About the author: I am a member of the Korean American Forum of California, an organization dedicated to advocating for Comfort Women. After I wrote this piece, Sun-soon Choi, a Comfort Woman, passed away on Aug. 24 at the age of 87. She was kidnapped and drafted to a Comfort Station at the age of 16. Choi had been a good friend with deceased Yong-nyo Lee, and Choi’s health worsened with the shock of her old friend’s death. Choi’s family did not know of her past as a Comfort Woman until 10 months ago, when her Alzheimer’s began. She concealed her past to her family because she did “not want to embarrass them.” I pray that she is now free of all the suffering, and I stress again that the government of Japan must apologize to these victims rather than waiting for the world to forget.
The clear sound of a Chinese wooden temple block echoed among the tall buildings of downtown Los Angeles. A Buddhist monk walked slowly, hitting the block rhythmically, reciting scripture for the deceased. A man holding a picture of an old woman followed the monk. Behind him, four men holding a flower-decorated coffin marched as people with a banner and signs followed.
The banner read: “The Government of Japan Must Apologize to the Victims of Sexual Slavery. In Memory of Lee Yong-nyo (1926-2013).”
The group marched for two blocks and stopped in front of a tall building where the Consulate-General of Japan is located on the 17th floor. Participants laid the coffin and the picture on the sidewalk and read eulogies for the deceased Yong-nyo Lee.
Lee was one of the so-called Comfort Women, women who were forced into sexual servitude by the Japanese Imperial Army during World War II.
I was there. I also mourned for Lee. This poor woman lived her life with trauma from her days as a Comfort Woman, enduring the insulting comments made by Japanese officials such as Osaka Mayor Toru Hashimoto. All she asked for was a sincere apology, which she never received in her 87 years of life.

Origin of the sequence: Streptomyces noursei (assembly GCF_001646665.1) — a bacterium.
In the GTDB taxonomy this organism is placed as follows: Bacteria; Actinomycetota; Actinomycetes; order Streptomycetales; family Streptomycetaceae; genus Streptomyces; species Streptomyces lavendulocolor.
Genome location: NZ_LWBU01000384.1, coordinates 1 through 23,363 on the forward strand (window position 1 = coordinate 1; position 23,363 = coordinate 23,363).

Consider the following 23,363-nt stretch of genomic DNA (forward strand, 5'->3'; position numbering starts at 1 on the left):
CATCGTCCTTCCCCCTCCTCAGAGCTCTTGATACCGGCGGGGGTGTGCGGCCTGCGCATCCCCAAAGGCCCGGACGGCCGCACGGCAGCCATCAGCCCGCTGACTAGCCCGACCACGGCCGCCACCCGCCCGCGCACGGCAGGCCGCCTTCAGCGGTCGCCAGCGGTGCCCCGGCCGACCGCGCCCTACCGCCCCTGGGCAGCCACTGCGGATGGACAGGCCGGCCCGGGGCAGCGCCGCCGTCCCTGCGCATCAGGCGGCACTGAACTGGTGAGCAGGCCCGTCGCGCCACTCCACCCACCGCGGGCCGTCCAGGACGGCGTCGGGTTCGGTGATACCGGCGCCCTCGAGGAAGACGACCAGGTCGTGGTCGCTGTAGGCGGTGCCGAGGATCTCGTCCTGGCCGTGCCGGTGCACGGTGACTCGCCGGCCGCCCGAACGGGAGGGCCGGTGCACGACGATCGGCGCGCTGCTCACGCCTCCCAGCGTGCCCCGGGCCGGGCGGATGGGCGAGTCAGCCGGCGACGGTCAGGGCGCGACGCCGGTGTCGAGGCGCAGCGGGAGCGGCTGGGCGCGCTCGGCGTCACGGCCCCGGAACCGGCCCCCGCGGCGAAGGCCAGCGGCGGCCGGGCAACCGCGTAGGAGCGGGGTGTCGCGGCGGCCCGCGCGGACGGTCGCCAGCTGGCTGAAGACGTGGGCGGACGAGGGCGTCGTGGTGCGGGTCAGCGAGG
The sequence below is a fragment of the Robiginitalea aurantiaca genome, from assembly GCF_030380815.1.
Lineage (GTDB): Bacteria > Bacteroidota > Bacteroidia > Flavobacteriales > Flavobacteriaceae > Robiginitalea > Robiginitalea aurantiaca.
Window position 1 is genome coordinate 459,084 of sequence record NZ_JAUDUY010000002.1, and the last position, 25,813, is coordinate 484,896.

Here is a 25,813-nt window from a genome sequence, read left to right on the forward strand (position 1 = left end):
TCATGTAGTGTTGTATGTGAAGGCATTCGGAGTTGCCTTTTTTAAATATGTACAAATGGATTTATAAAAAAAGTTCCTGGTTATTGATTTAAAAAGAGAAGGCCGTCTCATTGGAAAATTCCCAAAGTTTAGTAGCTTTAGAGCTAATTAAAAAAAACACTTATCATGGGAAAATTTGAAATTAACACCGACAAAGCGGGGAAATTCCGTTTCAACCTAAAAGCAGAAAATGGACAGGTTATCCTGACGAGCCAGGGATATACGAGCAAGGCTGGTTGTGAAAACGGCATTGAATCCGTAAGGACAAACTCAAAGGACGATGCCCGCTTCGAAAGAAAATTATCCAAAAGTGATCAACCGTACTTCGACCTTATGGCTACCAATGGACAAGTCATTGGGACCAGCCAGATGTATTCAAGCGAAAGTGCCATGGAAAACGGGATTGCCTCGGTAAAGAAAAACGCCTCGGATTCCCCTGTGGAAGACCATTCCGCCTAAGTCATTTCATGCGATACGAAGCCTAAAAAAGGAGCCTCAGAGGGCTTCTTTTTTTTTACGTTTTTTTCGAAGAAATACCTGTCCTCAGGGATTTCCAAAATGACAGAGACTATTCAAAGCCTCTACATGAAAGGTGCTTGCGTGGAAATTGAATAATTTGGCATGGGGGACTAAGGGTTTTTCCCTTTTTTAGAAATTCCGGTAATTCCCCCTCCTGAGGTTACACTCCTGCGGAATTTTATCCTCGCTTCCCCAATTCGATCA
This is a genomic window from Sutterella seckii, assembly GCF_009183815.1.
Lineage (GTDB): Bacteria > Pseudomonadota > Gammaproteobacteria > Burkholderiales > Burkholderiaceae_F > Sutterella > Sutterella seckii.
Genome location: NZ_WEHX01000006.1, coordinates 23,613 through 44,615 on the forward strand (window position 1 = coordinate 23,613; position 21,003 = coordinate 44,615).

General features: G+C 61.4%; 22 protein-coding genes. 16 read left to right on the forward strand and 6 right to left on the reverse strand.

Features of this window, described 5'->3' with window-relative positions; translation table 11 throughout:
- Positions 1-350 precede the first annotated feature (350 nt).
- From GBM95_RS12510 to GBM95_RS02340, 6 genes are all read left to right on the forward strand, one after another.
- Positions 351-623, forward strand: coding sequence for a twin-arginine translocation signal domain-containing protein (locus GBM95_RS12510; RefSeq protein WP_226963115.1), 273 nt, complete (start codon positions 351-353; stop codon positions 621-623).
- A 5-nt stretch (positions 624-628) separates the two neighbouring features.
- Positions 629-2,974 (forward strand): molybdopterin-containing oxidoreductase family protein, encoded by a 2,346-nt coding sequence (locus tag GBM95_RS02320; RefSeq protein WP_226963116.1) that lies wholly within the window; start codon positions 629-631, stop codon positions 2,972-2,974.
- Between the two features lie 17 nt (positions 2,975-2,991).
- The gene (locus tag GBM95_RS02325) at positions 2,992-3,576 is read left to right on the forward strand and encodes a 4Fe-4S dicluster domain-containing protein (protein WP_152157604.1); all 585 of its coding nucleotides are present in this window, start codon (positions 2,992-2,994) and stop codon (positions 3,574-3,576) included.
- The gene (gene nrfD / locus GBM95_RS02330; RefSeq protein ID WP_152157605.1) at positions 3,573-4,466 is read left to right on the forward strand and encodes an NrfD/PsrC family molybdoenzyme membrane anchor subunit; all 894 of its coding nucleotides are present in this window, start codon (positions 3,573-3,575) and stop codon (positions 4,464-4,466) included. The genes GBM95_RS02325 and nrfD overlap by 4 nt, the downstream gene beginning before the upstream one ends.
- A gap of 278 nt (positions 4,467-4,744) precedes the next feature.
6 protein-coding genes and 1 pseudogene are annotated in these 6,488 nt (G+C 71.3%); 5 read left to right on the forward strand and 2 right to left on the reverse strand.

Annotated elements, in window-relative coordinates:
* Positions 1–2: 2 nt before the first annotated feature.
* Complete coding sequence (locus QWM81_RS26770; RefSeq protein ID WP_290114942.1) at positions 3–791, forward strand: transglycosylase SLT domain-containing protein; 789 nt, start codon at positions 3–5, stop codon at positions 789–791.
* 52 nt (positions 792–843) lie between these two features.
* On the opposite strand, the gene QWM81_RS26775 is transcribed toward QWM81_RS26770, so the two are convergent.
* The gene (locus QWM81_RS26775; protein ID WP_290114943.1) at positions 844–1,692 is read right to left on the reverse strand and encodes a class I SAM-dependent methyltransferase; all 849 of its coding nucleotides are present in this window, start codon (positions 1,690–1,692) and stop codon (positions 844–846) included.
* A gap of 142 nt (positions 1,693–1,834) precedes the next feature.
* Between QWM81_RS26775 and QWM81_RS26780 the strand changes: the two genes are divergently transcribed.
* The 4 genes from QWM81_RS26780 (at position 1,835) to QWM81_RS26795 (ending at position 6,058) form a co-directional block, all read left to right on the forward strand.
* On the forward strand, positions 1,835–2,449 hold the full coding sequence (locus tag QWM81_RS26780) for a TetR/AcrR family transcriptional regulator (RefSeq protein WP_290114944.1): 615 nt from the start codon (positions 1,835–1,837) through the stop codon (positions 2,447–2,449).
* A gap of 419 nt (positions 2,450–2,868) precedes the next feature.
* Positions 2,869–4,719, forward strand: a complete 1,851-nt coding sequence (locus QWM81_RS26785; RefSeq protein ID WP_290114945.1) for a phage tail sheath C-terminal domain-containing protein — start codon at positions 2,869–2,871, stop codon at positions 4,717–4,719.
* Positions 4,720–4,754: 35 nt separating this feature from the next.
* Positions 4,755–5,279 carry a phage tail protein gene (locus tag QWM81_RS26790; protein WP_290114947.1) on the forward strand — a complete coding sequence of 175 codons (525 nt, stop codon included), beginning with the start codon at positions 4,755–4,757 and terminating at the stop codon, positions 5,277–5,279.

Similarly, what all the survivors are asking for is a formal apology by the prime minister of Japan and the compensation they should have received. I too ask for what these grandmas (a term of endearment for the Comfort Women) ask for.
During World War II, the Japanese government falsely drafted and kidnapped about 200,000 women from Asia and forced them into sexual slavery for Japanese soldiers. Most were Koreans, as Korea was under Japanese occupation at that time. The rest were from China, the Philippines, Burma, Thailand, Vietnam, Malaysia, Taiwan, Indonesia and other Japanese-occupied territories. Many girls were told that they would work for the army as factory girls or temporary nurses. Others were simply kidnapped.
Lee came from a poor family and worked since she was 8 years old. She was sent to a brothel referred to as a “Comfort Station” at the age of 16. Her employer told her that she could get a job in Japan which promised a lot of money and plenty of food. Lee left Korea full of hope, dressed in the modern white clothes and shoes the employer gave her. Her dad walked Lee to the port, which turned out to be the last place the father and daughter saw each other.
At the Comfort Station girls were forced to serve 30 to 50 men a day. Shin-kwon Ahn, the executive director of the House of Sharing, a home for surviving Comfort Women in South Korea, said the average age of those girls when they were taken was 12 to 14, and most were virgins. Comfort Stations were spread all over Asia where the army was present.
The main purpose of the Comfort Women system was to keep the soldiers free of sexually transmitted diseases from local prostitutes and to prevent soldiers from raping local women. Reuters reported on 91-year-old former Japanese soldier Masayoshi Matsumoto who witnessed first-hand the Comfort Women as a medic during WWII.